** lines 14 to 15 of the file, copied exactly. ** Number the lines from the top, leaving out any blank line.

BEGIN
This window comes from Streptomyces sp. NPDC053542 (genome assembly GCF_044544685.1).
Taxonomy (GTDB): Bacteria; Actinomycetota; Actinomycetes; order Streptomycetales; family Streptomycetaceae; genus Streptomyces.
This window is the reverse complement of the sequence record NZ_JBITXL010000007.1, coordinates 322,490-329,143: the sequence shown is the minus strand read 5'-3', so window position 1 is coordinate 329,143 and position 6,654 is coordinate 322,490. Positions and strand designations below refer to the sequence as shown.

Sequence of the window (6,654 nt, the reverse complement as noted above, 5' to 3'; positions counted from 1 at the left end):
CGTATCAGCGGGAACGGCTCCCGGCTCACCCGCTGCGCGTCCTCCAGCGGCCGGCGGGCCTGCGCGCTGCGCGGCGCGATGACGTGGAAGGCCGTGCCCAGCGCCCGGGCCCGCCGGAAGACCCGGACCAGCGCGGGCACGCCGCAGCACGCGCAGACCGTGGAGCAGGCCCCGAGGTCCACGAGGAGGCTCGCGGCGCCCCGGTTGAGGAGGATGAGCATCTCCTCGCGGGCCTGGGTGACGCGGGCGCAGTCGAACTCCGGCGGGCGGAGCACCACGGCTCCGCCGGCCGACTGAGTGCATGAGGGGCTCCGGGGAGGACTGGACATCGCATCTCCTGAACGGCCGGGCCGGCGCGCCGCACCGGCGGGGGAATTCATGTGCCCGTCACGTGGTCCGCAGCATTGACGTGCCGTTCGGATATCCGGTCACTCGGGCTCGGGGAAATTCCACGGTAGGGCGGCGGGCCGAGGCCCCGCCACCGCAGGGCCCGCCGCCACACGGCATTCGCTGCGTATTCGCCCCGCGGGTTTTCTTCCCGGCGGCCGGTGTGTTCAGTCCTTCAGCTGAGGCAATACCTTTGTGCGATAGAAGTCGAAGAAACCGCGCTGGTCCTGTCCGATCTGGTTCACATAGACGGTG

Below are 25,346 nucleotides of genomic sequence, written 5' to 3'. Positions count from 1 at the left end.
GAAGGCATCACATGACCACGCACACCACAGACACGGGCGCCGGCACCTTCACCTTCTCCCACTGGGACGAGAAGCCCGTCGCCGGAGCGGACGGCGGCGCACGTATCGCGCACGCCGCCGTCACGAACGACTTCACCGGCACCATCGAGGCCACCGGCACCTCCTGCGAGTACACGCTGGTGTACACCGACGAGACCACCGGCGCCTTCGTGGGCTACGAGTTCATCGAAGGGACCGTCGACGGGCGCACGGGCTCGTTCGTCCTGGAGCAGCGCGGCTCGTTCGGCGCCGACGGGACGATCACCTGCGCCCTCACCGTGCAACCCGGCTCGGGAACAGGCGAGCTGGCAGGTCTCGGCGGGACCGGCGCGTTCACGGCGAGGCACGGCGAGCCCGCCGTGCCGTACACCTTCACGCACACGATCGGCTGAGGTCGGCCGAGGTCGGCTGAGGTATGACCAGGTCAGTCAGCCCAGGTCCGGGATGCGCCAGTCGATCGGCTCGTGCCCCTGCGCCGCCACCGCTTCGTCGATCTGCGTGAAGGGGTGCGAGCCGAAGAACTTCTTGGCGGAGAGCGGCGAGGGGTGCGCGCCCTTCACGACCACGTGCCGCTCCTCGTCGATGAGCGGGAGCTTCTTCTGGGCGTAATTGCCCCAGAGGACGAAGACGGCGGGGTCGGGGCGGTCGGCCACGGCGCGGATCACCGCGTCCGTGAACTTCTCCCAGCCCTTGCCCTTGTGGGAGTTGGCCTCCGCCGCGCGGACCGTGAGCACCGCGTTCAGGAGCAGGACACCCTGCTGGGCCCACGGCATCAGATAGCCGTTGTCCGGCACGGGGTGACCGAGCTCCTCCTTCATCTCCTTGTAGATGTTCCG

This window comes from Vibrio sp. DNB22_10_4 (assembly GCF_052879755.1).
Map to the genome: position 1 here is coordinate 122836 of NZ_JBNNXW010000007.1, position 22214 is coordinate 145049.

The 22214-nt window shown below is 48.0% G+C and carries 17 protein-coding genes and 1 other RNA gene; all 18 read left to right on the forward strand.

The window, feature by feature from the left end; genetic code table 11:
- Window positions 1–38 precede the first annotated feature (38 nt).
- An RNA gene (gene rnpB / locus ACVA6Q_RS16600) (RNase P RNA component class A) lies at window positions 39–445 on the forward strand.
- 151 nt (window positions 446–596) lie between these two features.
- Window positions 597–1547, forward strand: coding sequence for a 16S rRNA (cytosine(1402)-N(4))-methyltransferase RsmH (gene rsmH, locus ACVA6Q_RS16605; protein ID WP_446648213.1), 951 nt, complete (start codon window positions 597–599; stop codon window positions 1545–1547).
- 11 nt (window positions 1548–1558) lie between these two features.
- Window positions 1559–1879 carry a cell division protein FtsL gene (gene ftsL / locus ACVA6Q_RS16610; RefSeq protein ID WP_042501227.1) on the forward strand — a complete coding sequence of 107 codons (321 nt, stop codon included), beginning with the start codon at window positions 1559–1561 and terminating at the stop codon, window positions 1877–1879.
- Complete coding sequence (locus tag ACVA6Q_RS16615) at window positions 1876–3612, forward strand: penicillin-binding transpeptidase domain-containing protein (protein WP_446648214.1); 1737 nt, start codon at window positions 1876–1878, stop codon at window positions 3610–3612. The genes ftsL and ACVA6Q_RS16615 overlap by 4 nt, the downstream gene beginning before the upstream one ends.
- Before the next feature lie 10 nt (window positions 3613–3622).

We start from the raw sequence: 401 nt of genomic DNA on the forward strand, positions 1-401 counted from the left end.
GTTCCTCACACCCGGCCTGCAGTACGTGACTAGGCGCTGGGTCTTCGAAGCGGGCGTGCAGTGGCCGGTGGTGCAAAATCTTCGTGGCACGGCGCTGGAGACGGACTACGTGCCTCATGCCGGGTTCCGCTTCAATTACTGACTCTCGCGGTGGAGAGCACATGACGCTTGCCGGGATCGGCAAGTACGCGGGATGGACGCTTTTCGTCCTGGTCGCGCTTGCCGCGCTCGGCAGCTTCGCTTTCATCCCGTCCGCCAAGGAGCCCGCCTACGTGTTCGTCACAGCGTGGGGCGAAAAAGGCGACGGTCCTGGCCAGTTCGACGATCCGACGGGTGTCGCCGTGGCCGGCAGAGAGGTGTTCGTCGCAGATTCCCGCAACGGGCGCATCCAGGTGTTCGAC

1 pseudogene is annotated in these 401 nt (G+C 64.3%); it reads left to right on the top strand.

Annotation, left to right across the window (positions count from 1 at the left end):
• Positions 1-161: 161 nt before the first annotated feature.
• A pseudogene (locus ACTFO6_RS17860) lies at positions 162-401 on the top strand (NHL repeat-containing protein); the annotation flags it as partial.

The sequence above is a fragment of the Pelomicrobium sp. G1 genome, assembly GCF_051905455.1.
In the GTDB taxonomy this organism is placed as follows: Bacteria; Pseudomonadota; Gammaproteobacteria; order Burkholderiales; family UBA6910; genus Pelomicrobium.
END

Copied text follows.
- 151 nt (window positions 446–596) lie between these two features.
- Window positions 597–1547, forward strand: coding sequence for a 16S rRNA (cytosine(1402)-N(4))-methyltransferase RsmH (gene rsmH, locus ACVA6Q_RS16605; protein ID WP_446648213.1), 951 nt, complete (start codon window positions 597–599; stop codon window positions 1545–1547).